On October 13, 2010, I made a blog post about photogravures with polymer plates, in which I was frustrated about the process, realized that I was mostly on my own with how far I wanted to push the process, and had mostly given up on the usability of the information on the internet.
The information is out there. The frustration grew from two things:
1. The good information is scattered among lots of incomplete or bad information.
2. Those who had the type of success I was pursuing seemed to have access to some very expensive equipment, and I wanted to do this without spending thousands of dollars.
As the October 2010 post suggests, I decided to "keep on paddling" forward.
Fast-forward to November 2013, and I had figured out the least expensive way to get the high quality that I wanted. I published a book about the workflow. In the book I included an email address, offering to help those who bought the book. Currently, I'm having email correspondence with a few people, and am anxious to see the success they will have.
For the sake of encouraging others who look to explore the process of making photogravures with polymer plates (and for curious record-keeping), I will post links to most of the blog entries I made over the past three years (that have to do with learning this process). Hopefully it encourages students by reminding them that success is not instant. It takes work. They will experience frustration. The reward is worth the effort (I believe).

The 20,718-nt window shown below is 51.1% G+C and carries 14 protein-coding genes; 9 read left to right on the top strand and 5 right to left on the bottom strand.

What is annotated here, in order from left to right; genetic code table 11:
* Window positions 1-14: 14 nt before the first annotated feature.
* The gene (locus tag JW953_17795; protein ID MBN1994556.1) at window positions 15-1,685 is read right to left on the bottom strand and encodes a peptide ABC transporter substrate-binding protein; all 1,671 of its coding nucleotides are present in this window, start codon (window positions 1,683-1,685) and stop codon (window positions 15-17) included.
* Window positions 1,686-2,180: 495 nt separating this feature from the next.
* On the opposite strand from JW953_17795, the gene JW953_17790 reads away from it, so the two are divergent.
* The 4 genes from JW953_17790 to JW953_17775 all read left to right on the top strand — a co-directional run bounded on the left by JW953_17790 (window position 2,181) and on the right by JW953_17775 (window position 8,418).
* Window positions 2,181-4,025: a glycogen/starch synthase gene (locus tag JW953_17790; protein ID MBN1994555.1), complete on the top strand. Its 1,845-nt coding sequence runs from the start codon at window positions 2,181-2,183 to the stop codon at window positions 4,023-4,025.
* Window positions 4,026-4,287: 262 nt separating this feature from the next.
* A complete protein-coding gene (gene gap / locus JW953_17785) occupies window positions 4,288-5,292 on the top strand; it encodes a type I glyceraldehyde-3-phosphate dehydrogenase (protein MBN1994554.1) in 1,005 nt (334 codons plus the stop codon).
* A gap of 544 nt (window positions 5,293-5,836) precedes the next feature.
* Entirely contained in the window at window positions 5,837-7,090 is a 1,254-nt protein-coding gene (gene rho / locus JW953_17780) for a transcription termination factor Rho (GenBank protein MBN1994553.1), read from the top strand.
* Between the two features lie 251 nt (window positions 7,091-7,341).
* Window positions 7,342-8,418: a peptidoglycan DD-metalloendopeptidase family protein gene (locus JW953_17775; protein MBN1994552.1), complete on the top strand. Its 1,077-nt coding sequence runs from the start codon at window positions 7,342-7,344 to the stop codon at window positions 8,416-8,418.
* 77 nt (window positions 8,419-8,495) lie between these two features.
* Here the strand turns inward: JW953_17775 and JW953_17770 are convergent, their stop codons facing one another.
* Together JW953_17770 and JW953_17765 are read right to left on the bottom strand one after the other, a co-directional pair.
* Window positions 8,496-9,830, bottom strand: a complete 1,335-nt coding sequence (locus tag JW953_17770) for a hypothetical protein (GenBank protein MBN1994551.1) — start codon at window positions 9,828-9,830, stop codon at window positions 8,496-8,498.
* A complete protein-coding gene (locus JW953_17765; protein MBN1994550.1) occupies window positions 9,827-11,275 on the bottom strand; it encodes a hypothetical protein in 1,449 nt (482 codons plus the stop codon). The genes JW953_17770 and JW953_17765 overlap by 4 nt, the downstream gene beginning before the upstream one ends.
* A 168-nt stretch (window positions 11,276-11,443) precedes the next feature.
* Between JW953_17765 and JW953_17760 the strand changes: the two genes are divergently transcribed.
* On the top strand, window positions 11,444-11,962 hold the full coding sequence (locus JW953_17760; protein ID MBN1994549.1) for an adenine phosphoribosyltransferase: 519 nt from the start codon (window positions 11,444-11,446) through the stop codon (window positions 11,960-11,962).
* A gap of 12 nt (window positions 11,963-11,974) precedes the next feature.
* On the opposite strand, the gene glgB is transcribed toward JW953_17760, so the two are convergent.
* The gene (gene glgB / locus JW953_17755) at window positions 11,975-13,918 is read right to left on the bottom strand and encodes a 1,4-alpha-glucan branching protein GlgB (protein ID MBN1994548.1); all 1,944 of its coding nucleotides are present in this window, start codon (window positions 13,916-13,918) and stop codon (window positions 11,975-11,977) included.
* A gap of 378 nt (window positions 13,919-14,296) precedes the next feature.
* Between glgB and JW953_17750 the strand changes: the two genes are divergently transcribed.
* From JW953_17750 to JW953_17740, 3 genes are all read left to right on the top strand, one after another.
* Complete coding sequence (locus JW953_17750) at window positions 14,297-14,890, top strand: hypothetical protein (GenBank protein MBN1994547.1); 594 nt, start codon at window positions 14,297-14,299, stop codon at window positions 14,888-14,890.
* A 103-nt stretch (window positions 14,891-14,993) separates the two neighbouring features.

Believe it or not, making many cyanotypes helped me understand making adjustment curves. I had some success, but in 2011 I felt that I did not yet understand it well enough to teach. Making many cyanotypes, allowing myself to experiment with making curves by intuition (making many different digital negatives for small prints) let me develop a solid understanding of compensation curves for digital negatives. Cyanotypes are significantly less expensive to make than polymer plates for photogravure. Toning cyanotypes with different agents also reinforced the idea that different inks and tones will have different grayscale densities, forcing me to be very careful in the future about which ink I was going to use for photogravure (making unique curves depending on the ink color).
To everyone learning this process, I want to wish you good luck. If you own my book, please feel free to email me at the address in the book.